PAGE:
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Summary  

During the period of 1993-2001 chemical decontaminations of 24 SGs in the units 1-3 of the Paks NPP were carried out by a non-regenerative version of AP-CITROX technology, even in two or three consecutive cycles. A comprehensive investigation of the above decontamination method have revealed that the fundamental issues of analytical chemistry and corrosion science were not taken into consideration during the elaboration of AP-CITROX procedure. Therefore, the non-regenerative version of the technology utilized at Paks NPP can be considered to be not an adequate method for the chemical decontamination of any reactor equipments having large steel surfaces (e.g., SGs). As a consequence of the lack of the appropriate decontamination method, initiation of a R&D project focused on the elaboration of the required technology should not be postponed. In this paper, we present a brief overview on the fundamental issues of the technology development. Selected findings obtained in our laboratory on the field of the improvement of the AP-CITROX technology are also reviewed in order to demonstrate the crucial role of some selection criteria.

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Journal of Radioanalytical and Nuclear Chemistry
Authors:
K. Varga
,
Z. Németh
,
J. Somlai
,
I. Varga
,
R. Szánthó
,
J. Borszéki
,
P. Halmos
,
J. Schunk
, and
P. Tilky

Abstract  

During the optimization of the AP-CITROX decontamination technology the effect of the different flow rates of the decontamination solutions on the radioactive contamination and corrosion state of stainless steel tube samples originating from steam generators of Paks NPP were studied by a pilot-plant circulation system. The results have proved that a significant increase (up to 2.89 m/s) in the flow rate of the decontamination solution in the 1-5 steps is highly recommended and in order to improve the passivity of the surfaces it should be kept as low as possible (0.5 m/s) during the passivation.

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Low velocity surface layers can significantly increase ground accelerations during earthquakes. When saturated sandy sediments are present, because of pore pressure increase, decrease of soil strength or even liquefaction can occur. Some volume change follows the dissipation of excess pore pressure after the earthquake resulting surface settlements. To determine the liquefaction probability and post-liquefaction settlement is very important for critical facilities e.g. for the site of Paks Nuclear Power Plant, Hungary. Pore pressure increase and so the liquefaction and surface settlements depend on the characteristics of seismic loading and soil parameters. To quantify the extent of these phenomena is rather difficult. Uncertainties arise both from the probabilistic nature of the earthquake loading and from the simplifications of soil models as well. In the paper, the most important semi-empirical and dynamical effective stress methods for liquefaction and post-liquefaction settlement assessment are summarized. Most significant contributors to the uncertainties are highlighted, and particular examples through the investigation of Paks NPP site are given. Finally, a probabilistic procedure is proposed where the uncertainties will be taken into account by applying a logic tree methodology. At the same time, the uncertainties are reduced by the use of site-specific UHRS and stress reduction factors.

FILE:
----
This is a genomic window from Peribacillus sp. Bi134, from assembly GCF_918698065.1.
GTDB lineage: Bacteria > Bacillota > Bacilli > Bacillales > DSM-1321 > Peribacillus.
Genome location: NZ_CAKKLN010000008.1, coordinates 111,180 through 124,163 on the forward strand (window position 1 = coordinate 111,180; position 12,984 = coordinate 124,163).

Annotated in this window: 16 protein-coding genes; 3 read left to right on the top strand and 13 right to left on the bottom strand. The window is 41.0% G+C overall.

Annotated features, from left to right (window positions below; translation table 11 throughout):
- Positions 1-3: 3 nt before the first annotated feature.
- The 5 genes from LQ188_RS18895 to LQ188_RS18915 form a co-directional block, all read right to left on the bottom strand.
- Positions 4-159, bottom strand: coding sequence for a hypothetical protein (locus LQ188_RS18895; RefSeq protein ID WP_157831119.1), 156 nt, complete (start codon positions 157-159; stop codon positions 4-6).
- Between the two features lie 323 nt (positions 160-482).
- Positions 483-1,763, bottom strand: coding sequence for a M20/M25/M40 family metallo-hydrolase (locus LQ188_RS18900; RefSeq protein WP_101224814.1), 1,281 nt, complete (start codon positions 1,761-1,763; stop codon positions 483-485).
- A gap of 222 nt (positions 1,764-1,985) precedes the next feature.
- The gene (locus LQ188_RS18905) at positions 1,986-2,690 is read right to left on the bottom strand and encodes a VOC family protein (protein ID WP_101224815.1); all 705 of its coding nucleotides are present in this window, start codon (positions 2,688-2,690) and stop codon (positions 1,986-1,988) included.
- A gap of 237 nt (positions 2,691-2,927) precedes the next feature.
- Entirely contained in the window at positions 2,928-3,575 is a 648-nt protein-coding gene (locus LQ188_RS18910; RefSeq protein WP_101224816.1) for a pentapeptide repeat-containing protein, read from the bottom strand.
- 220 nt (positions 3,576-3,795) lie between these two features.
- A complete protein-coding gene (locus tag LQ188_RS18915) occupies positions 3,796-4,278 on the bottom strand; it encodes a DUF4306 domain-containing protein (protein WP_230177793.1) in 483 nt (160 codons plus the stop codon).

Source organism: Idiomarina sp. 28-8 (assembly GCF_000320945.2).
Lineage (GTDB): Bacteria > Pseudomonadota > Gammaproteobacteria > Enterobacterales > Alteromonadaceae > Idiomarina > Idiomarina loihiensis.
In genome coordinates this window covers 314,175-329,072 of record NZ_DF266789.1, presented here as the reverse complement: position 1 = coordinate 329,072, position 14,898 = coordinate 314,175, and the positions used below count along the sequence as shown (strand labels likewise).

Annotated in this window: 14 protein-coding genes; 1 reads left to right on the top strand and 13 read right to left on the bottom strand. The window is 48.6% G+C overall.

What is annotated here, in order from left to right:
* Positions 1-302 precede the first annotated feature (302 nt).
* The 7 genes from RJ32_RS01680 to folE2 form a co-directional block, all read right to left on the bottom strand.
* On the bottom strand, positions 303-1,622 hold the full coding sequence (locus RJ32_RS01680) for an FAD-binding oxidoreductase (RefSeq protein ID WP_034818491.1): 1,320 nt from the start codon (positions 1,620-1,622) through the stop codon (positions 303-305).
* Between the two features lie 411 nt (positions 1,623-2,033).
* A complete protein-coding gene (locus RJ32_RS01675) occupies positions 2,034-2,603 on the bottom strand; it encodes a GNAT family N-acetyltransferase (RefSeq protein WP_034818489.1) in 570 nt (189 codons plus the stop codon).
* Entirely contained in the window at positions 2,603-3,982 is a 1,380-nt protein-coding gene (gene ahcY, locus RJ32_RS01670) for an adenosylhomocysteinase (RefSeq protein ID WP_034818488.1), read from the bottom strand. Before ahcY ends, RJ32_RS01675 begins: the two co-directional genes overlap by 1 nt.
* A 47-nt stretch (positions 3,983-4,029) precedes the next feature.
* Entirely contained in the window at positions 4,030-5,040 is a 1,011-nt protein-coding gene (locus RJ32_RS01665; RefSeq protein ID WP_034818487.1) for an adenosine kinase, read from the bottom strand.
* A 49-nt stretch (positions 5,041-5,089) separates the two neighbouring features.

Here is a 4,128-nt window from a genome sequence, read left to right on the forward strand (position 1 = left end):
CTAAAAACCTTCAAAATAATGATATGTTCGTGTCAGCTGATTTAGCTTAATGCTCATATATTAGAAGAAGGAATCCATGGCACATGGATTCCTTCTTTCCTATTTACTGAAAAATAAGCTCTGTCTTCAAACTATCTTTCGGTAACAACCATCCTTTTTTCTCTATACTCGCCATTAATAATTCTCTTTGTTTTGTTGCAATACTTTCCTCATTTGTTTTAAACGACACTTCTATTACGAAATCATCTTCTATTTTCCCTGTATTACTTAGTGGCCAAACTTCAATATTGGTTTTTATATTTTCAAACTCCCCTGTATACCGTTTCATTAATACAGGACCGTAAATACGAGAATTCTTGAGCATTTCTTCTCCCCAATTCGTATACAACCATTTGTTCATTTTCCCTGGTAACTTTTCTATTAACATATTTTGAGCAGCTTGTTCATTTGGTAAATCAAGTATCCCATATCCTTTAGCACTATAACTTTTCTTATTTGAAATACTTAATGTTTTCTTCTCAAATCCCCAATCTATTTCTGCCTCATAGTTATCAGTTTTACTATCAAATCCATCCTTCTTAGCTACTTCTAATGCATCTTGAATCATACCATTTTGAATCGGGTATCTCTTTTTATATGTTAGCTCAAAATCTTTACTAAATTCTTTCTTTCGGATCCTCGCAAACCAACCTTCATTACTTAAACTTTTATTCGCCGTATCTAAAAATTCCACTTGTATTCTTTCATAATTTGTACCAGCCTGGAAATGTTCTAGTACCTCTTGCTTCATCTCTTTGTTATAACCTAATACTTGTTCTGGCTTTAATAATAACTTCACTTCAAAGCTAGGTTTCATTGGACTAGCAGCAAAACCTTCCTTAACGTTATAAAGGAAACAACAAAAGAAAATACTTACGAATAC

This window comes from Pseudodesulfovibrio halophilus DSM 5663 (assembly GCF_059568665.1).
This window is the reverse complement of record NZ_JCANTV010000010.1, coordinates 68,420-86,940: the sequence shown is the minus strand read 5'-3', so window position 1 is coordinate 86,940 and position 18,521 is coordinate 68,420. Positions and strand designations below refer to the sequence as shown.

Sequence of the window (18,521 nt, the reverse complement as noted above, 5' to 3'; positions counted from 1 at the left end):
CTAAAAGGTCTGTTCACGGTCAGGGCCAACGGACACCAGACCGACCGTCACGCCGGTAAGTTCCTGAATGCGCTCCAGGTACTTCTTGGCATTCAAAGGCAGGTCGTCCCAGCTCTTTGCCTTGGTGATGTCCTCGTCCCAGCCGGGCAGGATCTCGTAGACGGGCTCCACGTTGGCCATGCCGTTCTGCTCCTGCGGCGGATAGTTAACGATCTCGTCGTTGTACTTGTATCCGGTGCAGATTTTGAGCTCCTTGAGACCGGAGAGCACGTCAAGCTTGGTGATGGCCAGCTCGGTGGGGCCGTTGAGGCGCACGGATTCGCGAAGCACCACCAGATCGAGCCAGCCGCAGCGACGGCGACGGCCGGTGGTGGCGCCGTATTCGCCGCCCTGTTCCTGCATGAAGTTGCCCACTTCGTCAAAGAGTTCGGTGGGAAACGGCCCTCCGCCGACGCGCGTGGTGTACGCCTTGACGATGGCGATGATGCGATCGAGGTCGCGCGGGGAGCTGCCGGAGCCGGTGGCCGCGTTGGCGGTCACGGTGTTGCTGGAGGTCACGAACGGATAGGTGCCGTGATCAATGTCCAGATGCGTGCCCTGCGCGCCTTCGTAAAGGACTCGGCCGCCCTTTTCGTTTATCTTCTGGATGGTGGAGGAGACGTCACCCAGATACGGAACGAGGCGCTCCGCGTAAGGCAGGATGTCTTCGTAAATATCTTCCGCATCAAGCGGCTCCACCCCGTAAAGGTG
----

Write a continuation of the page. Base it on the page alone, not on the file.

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Abstract  

Within the frame of a joint project, the accumulation of the uranium and transuranium (TRU) species on some structural materials used at Soviet made VVER-type pressurized water reactors (such as heat exchanger tube of steam generators and stainless steel canister material) has been studied. The experiments were carried out in a laboratory model system. During the sorption studies, boric acid coolants provided by the Paks Nuclear Power Plant (Paks NPP) were circulated for a period of 30 h. Solution and tube samples obtained in the course of above experiments were analyzed by independent methods (α- and γ-spectrometry, ICP-MS, SEM-EDX, voltammetry and XPS). The experimental results reveal that: (i) the surface excess of the TRU nuclides studied is extremely low (less than 1% of a monolayer coverage); (ii) the surface excess of uranium species measured on the SG tube surfaces is significantly higher, after 30 h sorption period (Γsample = 1.0 μg cm−2 U ≅ 3.7 × 10−9 mol cm−2 UO2) exceeds a monolayer coverage; (iii) the mechanistic features of the contamination processes (specific or non-specific adsorption, deposition of colloidal and/or disperse particles) depend decisively upon the nature of the studied radionuclides and the chemical structure and composition of the oxide layer formed on stainless steel surfaces.